A risk factor is something that raises your chances of getting a disease or health problem.
You can get hypothyroidism with or without these risks. Your chances are higher when you have more risk factors. If you have a number of risk factors, ask your doctor what you can do to lower them.
There are many health problems that can raise your risk, such as:
- Pregnancy—1 in 10 women get postpartum thyroiditis. Women who have had it one time are more likely to have it again in the future.
A family history of immune system problems, such as:
- Having received radiation to the head or neck
- Prior thyroid surgery
Your risk of hypothyroidism gets higher with age, especially after age 65.
Women are more likely to have this health problem than men.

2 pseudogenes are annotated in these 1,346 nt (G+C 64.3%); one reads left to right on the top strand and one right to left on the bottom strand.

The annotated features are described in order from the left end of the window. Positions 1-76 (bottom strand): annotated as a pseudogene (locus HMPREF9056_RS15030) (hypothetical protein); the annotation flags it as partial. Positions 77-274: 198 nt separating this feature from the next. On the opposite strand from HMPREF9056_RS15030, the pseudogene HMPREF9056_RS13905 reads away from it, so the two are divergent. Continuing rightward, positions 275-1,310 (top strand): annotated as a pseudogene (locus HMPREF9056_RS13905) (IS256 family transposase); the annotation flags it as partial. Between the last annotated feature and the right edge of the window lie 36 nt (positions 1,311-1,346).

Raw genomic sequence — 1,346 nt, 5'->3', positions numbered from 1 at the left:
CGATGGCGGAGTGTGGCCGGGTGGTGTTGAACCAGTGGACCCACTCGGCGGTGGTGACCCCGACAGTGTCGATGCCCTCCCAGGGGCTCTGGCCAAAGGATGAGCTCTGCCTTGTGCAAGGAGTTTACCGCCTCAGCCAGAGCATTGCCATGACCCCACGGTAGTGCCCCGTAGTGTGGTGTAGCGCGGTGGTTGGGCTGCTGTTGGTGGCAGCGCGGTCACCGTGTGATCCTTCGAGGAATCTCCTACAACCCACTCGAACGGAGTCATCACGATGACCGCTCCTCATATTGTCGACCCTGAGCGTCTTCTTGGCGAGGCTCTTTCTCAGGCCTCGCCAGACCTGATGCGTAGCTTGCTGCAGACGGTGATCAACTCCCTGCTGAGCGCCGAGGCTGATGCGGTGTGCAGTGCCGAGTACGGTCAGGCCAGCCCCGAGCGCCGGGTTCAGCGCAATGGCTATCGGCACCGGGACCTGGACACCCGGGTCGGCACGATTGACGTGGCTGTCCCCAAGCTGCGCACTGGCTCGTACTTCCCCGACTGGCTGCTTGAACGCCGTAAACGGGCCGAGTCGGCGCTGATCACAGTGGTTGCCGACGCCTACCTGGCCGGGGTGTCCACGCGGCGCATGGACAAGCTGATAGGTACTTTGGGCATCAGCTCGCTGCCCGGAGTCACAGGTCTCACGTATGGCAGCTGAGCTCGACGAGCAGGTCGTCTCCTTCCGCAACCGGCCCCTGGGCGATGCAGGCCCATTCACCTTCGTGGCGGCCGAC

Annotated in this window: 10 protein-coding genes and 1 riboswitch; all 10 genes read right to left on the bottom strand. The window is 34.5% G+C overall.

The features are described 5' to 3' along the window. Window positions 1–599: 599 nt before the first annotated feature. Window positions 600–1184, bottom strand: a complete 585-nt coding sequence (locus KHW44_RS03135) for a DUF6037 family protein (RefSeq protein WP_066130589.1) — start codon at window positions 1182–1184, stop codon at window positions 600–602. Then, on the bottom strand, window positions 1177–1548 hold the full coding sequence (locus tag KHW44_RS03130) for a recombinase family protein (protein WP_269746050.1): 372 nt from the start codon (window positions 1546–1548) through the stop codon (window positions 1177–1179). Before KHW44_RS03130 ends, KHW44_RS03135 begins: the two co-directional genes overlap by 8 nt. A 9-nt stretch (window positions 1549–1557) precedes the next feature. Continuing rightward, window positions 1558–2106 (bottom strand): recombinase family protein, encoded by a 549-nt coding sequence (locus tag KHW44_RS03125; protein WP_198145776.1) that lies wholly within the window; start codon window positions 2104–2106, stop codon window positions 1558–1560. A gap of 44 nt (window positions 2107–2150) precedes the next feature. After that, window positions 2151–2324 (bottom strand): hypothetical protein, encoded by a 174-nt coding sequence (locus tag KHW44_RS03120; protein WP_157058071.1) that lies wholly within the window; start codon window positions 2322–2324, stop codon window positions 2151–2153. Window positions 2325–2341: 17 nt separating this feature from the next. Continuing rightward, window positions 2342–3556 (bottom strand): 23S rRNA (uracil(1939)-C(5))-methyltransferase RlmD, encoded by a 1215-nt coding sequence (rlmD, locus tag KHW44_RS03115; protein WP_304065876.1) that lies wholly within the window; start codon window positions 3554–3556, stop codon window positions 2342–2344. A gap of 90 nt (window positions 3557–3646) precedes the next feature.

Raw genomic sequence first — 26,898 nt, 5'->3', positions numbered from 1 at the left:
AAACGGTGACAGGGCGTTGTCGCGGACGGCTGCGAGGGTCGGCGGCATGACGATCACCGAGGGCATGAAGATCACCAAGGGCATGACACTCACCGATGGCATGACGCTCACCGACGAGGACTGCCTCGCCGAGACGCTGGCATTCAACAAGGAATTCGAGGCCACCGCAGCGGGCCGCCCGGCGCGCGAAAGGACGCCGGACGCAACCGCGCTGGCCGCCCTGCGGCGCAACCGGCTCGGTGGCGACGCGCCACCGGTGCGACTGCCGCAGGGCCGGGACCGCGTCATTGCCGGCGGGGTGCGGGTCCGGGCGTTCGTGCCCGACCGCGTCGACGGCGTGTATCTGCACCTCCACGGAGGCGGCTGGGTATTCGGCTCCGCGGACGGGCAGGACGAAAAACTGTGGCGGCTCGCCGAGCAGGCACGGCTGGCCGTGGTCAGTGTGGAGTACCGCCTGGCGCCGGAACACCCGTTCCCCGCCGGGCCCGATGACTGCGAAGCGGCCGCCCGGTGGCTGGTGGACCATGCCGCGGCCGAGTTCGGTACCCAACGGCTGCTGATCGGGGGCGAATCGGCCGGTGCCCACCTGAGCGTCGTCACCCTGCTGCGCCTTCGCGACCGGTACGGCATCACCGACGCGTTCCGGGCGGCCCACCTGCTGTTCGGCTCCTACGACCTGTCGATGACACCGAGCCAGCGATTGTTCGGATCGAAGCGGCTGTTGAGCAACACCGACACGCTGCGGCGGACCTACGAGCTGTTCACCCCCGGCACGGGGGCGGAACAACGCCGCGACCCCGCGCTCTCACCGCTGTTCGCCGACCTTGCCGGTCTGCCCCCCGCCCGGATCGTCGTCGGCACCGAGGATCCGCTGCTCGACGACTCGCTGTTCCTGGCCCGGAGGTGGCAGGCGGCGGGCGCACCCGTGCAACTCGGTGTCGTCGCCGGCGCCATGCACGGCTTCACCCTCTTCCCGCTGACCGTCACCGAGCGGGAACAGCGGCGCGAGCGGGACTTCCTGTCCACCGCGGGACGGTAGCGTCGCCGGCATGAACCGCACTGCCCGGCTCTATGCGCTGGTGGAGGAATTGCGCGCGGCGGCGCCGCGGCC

You are at higher risk if any of your family members have hypothyroidism.
Jonklaas J, Bianco AC, Bauer AJ, et al. Guidelines for the treatment of hypothyroidism. Thyroid. 2014 Dec;24(12):1670-751.
Hypothyroidism (underactive thyroid). National Institute of Diabetes and Digestive and Kidney Diseases website. Available at: https://www.niddk.nih.gov/health-information/endocrine-diseases/hypothyroidism. Updated August 2016. Accessed May 20, 2019.
Hypothyroidism in adults. EBSCO DynaMed website. Available at:http://www.dynamed.com/topics/dmp~AN~T115914/Hypothyroidism-in-adults. Updated July 20, 2018. Accessed May 20, 2019.
Last reviewed March 2019 by
EBSCO Medical Review BoardJames P. Cornell, MD
Last Updated: 5/20/2019